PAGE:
Everything is culture! Really!

Alambic Cognac Charente

Can you try to explain the importance of culture within the language learning process?

To help me understand culture and decode certain behaviours I often use the iceberg theory of culture. When you look at an iceberg floating on the water only approximately 10% of it can be seen – most of it is below the surface. If you apply this idea to people you realize that this model is quite useful in helping us understand behaviours of other cultures. In the “visible” part we have ways of life, laws and customs, institutions, methods, techniques, rituals and of course language. All the rest (ideologies, beliefs, desires, assumptions, expectations, values etc.) is actually “under the water” but it’s so important to ‘dive in’ in order to get the whole picture! Everything beyond the language can be considered as culture and should not be differentiated from the language itself. It’s like a package. Speaking a language without knowing the underlying codes is like riding a car with no brakes. You can drive straight into the wall without knowing it or before you even realize it! You should work with your coach on the implicit cultural aspects of the language. This is part of the learning process and of any good language training!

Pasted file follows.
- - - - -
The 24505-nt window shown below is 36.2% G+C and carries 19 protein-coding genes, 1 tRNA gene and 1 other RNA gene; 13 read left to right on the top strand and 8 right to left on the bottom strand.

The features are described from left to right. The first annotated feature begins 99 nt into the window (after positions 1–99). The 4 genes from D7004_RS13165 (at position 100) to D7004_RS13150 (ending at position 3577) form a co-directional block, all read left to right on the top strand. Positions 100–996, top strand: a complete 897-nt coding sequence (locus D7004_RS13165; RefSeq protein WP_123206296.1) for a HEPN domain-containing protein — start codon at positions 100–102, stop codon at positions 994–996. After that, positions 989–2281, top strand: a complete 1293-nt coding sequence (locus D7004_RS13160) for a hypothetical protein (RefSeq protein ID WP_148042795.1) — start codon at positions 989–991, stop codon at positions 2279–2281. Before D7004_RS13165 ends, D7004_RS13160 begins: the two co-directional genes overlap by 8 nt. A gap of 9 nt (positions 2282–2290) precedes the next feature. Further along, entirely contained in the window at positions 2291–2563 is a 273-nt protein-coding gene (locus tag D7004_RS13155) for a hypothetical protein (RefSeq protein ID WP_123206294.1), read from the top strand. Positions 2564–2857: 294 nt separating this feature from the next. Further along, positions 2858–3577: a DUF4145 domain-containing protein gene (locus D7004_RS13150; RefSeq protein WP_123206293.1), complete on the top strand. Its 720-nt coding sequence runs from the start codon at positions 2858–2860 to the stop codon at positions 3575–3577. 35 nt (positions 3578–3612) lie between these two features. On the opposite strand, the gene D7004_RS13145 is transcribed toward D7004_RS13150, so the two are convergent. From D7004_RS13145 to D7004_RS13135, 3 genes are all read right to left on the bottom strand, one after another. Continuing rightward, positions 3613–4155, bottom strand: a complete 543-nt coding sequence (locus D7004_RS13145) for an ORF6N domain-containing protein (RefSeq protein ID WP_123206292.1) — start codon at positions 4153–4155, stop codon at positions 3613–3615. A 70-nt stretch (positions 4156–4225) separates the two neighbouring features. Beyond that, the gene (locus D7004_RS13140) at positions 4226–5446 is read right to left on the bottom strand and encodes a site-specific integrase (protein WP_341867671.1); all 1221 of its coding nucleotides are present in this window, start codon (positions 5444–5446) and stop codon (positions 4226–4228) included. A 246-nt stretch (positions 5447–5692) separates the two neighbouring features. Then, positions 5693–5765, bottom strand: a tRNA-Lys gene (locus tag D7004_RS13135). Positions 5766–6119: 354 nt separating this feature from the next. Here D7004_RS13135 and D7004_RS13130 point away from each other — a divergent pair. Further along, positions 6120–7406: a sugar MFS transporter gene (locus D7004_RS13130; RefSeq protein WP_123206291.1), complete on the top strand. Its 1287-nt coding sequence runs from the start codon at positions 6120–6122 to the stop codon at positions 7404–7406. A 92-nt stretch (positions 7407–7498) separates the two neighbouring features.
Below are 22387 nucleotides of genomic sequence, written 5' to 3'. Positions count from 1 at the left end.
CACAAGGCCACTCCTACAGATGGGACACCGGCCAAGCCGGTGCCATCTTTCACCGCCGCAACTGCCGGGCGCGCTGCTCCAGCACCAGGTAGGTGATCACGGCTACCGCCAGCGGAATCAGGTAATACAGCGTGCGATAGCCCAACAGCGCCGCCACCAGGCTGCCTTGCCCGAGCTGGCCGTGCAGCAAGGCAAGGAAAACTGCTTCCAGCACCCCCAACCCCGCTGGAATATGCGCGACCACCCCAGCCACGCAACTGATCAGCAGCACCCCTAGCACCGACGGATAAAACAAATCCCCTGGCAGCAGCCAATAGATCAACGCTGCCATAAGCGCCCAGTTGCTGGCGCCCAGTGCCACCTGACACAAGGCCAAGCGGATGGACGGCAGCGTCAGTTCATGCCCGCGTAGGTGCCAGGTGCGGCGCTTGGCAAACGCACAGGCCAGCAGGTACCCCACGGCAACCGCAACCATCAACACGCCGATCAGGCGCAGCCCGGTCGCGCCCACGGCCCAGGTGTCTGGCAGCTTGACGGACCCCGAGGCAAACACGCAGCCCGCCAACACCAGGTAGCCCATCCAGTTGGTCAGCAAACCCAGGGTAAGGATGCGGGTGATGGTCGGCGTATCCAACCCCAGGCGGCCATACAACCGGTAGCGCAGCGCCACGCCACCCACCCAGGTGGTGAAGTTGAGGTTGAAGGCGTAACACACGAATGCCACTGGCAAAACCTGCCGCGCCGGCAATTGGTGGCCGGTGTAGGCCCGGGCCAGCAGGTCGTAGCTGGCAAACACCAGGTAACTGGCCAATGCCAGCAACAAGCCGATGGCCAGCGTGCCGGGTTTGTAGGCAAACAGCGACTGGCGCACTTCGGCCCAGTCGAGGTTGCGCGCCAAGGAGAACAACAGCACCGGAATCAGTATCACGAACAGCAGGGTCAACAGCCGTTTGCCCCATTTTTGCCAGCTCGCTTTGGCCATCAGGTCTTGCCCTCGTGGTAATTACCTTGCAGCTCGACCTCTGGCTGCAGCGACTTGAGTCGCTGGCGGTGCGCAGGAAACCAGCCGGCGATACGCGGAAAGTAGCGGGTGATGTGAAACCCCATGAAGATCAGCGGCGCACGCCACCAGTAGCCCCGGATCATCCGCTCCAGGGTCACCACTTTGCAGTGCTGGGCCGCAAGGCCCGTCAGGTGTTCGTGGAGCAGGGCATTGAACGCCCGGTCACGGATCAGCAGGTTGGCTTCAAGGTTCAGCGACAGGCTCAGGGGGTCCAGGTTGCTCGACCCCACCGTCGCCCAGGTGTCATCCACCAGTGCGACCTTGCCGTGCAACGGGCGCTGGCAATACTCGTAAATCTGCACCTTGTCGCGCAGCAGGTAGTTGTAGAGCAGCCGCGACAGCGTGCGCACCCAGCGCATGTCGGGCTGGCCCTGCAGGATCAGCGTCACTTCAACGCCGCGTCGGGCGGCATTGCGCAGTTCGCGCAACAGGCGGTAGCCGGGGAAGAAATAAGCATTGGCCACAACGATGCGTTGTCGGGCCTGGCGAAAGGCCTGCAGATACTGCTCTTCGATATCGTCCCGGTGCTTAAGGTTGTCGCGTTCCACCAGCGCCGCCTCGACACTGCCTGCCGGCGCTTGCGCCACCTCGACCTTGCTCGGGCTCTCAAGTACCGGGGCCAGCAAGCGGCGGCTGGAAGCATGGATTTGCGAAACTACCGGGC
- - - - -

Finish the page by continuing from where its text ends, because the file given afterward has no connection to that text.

Can you let us know about your personal experience during those 5 days? Has this experience changed your perspective as an expatriate?